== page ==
Someone stopped me today in the Convention Center to ask me what I did for a living. I explained, “ I study organizations, their communication, and how they work.” The questioner just shook his head and said, “Boy I bet the last three days have really given you something to write about.” To that all I could say was, “You ain’t lyin’.” Truth of the matter is, if this General Conference had been 8 years ago, I would have had at least 4 books by now and now be an MSNBC commentator (hey, if every other professor who has written a book can get a MSNBC show so can I) and a frequent guest on Meet the Press.
For the last 36 hours, the authors of Plan C have been huddled in Ballroom 24 of the Tampa Convention Center. Everybody knew where they were and folks came and went like it was a Quick Trip at 7:30am on a Monday morning. Do not be fooled by the misinformation some want to put out there—there were a little bit of everybody around that table—Plan B; IOT; Central Conference; and at a later stage, MFSA. What emerged was a plan that had a little bit of everybody’s ideas including MFSA’s. They demanded 10 points of reference and got 6 of them—that’s better than the Democrats in Congress can do. The plan shaves a considerable of board agency size while allowing for a more nimble structure, when you do a quick comparison, you will find that the representation of Plan C takes strong advice from the MFSA and Plan B.
The sticking point seems to be the fact that lost in this reorganization is the Commission on Race and Commission on Women (yes, I know their titles are longer but I have been typing them all day). What emerges is a single entity, called the Committee on Inclusion that keeps the same function but not the same structure. Frankly, what this means is the loss of some leaders/board members and any time there is loss there is anger. Don’t think the Archives folks are happy either. As an African American woman seeking ordination, do not think that I take issues of inclusion lightly. At SMU I am only one of two African American women tenured in my college and only one 9 African Americans tenured in a faculty of over 700. So I don’t want to hear anybody tell me about his or her stories of being excluded. Been there AND fighting that. I also know there are a number of ways to make sure voice and representation is obtained. Am I happy that these two key Commissions are lost? Nope but I understand the principal behind it. Reorganizations rarely make people happy—Why? Because like it or not reorganization means we must try a new way of doing things.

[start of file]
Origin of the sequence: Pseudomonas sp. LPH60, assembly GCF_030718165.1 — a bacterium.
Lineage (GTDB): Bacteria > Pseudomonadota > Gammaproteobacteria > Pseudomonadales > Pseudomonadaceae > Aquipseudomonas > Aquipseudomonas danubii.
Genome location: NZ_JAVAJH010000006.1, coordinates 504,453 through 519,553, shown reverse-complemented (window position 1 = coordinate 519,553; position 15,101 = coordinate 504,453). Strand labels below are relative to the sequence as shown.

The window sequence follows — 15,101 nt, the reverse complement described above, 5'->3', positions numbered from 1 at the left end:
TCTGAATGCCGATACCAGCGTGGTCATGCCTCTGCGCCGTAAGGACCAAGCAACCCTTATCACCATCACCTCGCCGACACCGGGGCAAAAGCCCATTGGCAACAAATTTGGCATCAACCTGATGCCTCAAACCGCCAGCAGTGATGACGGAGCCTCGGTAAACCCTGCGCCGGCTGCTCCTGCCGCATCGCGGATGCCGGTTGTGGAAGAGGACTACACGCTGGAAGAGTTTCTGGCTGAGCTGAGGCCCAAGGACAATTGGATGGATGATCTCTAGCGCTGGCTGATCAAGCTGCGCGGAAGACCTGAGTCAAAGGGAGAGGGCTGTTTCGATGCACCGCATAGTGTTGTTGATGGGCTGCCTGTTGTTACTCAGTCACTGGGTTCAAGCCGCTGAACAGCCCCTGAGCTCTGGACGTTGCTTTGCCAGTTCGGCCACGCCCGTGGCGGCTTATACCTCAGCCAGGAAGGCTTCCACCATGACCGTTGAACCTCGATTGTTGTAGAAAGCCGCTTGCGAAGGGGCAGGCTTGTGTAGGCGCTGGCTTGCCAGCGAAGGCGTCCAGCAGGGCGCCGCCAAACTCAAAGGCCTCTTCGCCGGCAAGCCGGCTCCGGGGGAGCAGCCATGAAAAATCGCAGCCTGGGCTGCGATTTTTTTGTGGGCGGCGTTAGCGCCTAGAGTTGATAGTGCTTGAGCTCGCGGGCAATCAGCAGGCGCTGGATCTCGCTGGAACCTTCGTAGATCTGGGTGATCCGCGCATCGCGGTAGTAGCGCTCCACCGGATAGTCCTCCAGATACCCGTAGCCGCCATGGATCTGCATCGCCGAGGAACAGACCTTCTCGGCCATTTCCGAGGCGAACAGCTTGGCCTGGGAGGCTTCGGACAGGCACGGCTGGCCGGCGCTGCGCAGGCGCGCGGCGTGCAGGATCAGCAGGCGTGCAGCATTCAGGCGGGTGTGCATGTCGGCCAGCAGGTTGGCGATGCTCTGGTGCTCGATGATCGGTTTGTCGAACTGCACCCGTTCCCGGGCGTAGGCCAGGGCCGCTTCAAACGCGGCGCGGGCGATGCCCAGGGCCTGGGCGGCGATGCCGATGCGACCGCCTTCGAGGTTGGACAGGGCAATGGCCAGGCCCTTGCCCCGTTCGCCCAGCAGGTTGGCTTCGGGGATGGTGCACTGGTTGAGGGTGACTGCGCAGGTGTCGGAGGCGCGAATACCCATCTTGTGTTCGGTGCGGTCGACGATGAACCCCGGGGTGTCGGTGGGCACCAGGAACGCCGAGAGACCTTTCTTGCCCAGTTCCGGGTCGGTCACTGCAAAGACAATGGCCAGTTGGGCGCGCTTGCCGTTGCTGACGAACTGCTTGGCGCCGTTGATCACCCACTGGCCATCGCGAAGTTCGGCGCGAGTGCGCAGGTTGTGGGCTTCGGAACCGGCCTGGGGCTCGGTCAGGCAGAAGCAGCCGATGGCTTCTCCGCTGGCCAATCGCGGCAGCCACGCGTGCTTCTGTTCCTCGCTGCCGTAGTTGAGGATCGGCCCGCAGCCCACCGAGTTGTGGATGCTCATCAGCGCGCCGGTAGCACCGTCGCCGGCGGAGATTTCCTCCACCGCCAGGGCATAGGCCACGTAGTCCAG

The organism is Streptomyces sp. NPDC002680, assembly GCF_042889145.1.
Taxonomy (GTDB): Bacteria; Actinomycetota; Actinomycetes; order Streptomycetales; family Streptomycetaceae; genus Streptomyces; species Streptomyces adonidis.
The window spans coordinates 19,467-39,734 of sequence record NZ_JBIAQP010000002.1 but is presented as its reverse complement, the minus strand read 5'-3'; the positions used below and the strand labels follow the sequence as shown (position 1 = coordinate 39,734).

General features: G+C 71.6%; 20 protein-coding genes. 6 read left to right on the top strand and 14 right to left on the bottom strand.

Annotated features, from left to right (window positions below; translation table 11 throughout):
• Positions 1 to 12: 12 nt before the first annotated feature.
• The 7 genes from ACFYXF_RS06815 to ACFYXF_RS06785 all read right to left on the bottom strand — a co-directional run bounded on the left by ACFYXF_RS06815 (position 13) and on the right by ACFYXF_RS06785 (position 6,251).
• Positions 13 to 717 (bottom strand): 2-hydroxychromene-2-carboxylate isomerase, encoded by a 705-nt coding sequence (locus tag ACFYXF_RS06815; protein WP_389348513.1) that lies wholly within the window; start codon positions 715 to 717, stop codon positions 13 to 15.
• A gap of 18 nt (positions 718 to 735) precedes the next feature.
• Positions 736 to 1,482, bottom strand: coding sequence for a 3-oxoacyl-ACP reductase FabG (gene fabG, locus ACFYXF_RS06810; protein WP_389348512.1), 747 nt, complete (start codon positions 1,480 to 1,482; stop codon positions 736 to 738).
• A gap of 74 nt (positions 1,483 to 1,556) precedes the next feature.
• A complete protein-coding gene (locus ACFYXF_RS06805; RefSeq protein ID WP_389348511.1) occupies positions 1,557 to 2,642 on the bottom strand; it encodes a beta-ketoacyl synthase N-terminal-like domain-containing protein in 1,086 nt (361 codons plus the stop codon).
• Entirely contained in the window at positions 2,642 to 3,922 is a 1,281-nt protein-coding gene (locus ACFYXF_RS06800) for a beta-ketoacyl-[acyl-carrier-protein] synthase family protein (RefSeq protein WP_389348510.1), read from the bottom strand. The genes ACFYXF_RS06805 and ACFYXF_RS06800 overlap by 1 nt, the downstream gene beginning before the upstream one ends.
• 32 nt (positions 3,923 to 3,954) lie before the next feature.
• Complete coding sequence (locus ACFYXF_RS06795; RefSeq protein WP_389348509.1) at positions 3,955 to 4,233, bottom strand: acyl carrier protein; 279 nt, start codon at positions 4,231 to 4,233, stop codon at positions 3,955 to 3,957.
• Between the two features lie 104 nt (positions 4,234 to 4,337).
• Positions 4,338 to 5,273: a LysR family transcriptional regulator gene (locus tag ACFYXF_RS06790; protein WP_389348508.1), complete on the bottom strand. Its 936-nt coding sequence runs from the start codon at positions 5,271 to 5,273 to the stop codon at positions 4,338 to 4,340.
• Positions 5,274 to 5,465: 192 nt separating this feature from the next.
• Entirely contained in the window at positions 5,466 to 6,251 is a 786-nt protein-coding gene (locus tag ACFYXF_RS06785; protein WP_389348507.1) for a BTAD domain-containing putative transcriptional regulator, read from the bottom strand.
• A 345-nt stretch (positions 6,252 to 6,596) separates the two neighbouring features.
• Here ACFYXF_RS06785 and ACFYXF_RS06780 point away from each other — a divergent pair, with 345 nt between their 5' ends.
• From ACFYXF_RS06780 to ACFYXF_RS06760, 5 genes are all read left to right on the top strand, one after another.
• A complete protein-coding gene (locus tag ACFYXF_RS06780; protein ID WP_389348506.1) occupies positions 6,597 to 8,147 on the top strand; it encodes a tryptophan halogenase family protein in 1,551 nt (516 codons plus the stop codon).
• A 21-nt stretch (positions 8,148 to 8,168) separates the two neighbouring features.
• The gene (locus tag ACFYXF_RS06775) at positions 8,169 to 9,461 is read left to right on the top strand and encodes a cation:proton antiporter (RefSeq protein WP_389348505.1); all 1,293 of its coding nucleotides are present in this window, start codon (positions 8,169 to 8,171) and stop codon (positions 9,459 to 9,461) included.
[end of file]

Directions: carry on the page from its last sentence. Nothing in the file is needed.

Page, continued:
Late today, perhaps in rallying the troops several missives emerged on the Convention floor, around the hall in the gathering areas, and online accusing the Plan C folks of being racists, control freaks, who were Anti-woman, Anti-youth, and Anti-Central Conference. At first I thought, this wasn’t true and then I started reading it and hearing it for myself. Again, it became a better day to be a scholar than a member of the Church. When honest disagreement becomes dishonest character assassination—something has gone terribly terribly wrong with the Body of Christ.
Want to hear something crazy? There were actually people who are aligned with MFSA who said that they liked key elements of the plan but they refuse to support it because they don’t like the process. They actually said that they would rather vote everything down to teach the Church a lesson. Really? And you want to be taken seriously as the future leaders of the Church. I hate when Congressmen play chicken with my life and for daggone sure hate it when my fellow Methodists play chicken with my denomination.
Honestly, I only want the Church to have an honest debate with honest theological, structural, and organizational arguments. If those arguments are persuasive fine, if they are not fine but we have too much at stake to let pettiness, yes, I will say it even if no one else will—childishness, get in the way of sincere attempts by Methodists of all colors, political ideologies, agency commitments, etc to try to get our organizational ship in order.
The strategy of divide and destroy have rendered not just the United States but France, Spain, Italy, and much of Africa unable to move forward to address the shifting reality of the needs of its people. I am confused how these same politics will benefit a Church that carries the one message that can change the world into the place God intended it to be.
Let’s hope that those intending to play the game obstruction understand the lives they hold in their hands both inside and outside of the Church. If you are against the plan, vote no because you are against the plan. But if you know the plan is a good plan, then the only statement you make by voting against it is that your ego, your way, and your ideology are more important than the Church. If you choose this route, just own it. Don’t hide behind righteous indignation or moral superiority—just call it what it is—your move in the game of destroy the Church.